(Photo credit en.wikipedia.org)
My timing is deliberate, and yes, I was very cautious approaching my Korean mother with the issue of Korean coal briquettes. Not with the suicide of the 27 year-old singer, Kim Jong Hyun.
(Before another gets offended, my Korean mother lived through WWII and the Korean War. She understands very little about South Korea as it currently exists. Please browse around to read more about the, or your own culture.)
She refuses to look back at South Korea since she left back in the late 1950’s. It’s partially a way to protect herself from a life she left, that she will never see, or return to ever again.
I did show her photos of his adoring Korean fans. One stood out with beautiful thick hair – bleached white, and tinted with pink. She got up to get her glasses quickly, Then said with great disappointment – very long and drawn out – then slowly in one breath,
“Oh – my – goodness.
Who is that?”
-©My Korean Mother
I explained some details.
I showed her the last text the young man sent to his sister written in Korean. She read it aloud, softly, yet in a whisper. I know what it says, but with her reciting it in her native language of Korean? It sounded more delicate, heartfelt, and beautiful.
(I use the word “beautiful” a lot! It means – Pleasing the senses or mind aesthetically. I have worked with suicidal people – professionally and voluntarily – so please remain calm. I’m here for any questions too.)
She didn’t understand what it meant, leading into a deeper conversation.
I’ve been curious about this coal she’s mentioned for years, and it was my personal segue with her.
The last time my mother saw her mother in Korea was after the Korean War. She had taken out a loan as a gift to her mother, and given her a large amount of cash. It was large because it was worthless paper, and in order to amount to anything, it required a lot of paper currency.
The next time she returned, her mother had passed away, and my mother looked around… seeing the coal briquettes her mother bought with her gift of money – neatly stacked preparing for winter.
That piece of coal is not merely an object to my Korean mother, and cannot be carelessly flashed in her face.
That identical block of coal has safely kept the lives of families warm before WWII, and more so – after the Korean War.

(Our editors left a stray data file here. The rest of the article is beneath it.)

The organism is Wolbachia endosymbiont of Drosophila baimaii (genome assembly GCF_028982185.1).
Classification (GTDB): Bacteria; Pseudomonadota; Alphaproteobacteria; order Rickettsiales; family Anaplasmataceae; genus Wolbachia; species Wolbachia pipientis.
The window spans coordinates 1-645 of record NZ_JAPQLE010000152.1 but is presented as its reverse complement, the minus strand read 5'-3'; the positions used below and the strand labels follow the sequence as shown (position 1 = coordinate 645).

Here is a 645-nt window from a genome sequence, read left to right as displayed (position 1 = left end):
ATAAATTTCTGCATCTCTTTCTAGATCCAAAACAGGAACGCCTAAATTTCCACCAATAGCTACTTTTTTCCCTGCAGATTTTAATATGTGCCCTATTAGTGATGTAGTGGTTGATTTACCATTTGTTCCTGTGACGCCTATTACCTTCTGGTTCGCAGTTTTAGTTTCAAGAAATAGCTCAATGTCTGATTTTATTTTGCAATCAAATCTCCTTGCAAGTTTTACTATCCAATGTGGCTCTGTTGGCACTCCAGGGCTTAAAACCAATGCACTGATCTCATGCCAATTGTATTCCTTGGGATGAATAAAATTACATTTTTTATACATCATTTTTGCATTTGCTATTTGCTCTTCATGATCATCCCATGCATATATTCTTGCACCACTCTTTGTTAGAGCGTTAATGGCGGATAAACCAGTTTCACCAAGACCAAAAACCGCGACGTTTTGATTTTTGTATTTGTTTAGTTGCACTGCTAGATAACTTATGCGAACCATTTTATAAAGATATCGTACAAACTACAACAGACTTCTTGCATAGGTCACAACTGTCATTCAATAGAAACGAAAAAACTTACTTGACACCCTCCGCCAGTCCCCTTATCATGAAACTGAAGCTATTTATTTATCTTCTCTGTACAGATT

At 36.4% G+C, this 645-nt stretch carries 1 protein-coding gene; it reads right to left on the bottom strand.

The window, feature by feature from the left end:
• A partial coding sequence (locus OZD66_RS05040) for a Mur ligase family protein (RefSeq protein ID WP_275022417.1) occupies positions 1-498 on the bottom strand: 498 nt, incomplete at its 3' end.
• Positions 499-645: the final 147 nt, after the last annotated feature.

After the Korean War, the mountains of beautiful green trees were obliterated. They no longer had wood to burn, and depended upon the coal to live. My mother took one last look on the airplane as she was leaving for the USA. The trees on the mountains were – GONE!
(I refuse to post any war photographs that may bring back memories to any readers.)
I finally got a description of the interior of her childhood house, and how the floor was heated methodically with coal, through well ventilated tunnels. Now I know why she and her friends love(d) blankets, gave them away lavishly, have perfect posture and more. I picked up on where my own appreciation for rugs originated.
Maybe I’ll share the details some day. Let me just say – her innocence in talking to me is SUPER FUNNY! We sit there and roll in laughter together over the silliest things – that happen to be – true.
It’s important that others are interested in history, their heritage, culture, or effects of war, architecture, energy – and survival without electricity – something!
She left me with her mother’s advice too.
Give me a reason please.
Otherwise, I’m doing other things.
One final thing.
She feels sorry for those who refuse to listen, if one day all electricity is – GONE! Kim Jong-un’s threats of obliterating any power grid are meaningless to her. She’s already lived through two wars.
(Those are my Korean mother’s general words to generations younger than her.)
As they say, “Asking for a friend.”